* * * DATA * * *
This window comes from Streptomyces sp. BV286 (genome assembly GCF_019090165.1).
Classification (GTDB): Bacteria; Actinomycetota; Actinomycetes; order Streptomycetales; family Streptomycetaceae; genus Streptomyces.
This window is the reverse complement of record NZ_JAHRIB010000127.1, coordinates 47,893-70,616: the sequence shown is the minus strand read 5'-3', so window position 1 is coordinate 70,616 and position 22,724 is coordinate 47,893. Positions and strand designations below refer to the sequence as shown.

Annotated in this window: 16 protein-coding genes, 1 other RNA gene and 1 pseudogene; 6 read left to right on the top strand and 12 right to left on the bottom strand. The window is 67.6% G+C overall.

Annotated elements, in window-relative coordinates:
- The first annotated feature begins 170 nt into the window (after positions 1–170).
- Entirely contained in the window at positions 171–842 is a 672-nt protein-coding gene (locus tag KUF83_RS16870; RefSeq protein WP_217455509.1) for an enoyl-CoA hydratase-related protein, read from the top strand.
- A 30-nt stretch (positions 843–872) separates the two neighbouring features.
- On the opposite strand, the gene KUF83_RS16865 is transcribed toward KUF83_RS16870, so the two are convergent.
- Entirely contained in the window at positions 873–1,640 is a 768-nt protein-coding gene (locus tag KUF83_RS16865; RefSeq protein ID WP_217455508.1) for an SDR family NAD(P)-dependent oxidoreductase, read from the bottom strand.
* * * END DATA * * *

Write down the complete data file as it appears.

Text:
This window comes from Streptomyces sp. BV286 (genome assembly GCF_019090165.1).
Classification (GTDB): Bacteria; Actinomycetota; Actinomycetes; order Streptomycetales; family Streptomycetaceae; genus Streptomyces.
This window is the reverse complement of record NZ_JAHRIB010000127.1, coordinates 47,893-70,616: the sequence shown is the minus strand read 5'-3', so window position 1 is coordinate 70,616 and position 22,724 is coordinate 47,893. Positions and strand designations below refer to the sequence as shown.

Annotated in this window: 16 protein-coding genes, 1 other RNA gene and 1 pseudogene; 6 read left to right on the top strand and 12 right to left on the bottom strand. The window is 67.6% G+C overall.

Annotated elements, in window-relative coordinates:
- The first annotated feature begins 170 nt into the window (after positions 1–170).
- Entirely contained in the window at positions 171–842 is a 672-nt protein-coding gene (locus tag KUF83_RS16870; RefSeq protein WP_217455509.1) for an enoyl-CoA hydratase-related protein, read from the top strand.
- A 30-nt stretch (positions 843–872) separates the two neighbouring features.
- On the opposite strand, the gene KUF83_RS16865 is transcribed toward KUF83_RS16870, so the two are convergent.
- Entirely contained in the window at positions 873–1,640 is a 768-nt protein-coding gene (locus tag KUF83_RS16865; RefSeq protein ID WP_217455508.1) for an SDR family NAD(P)-dependent oxidoreductase, read from the bottom strand.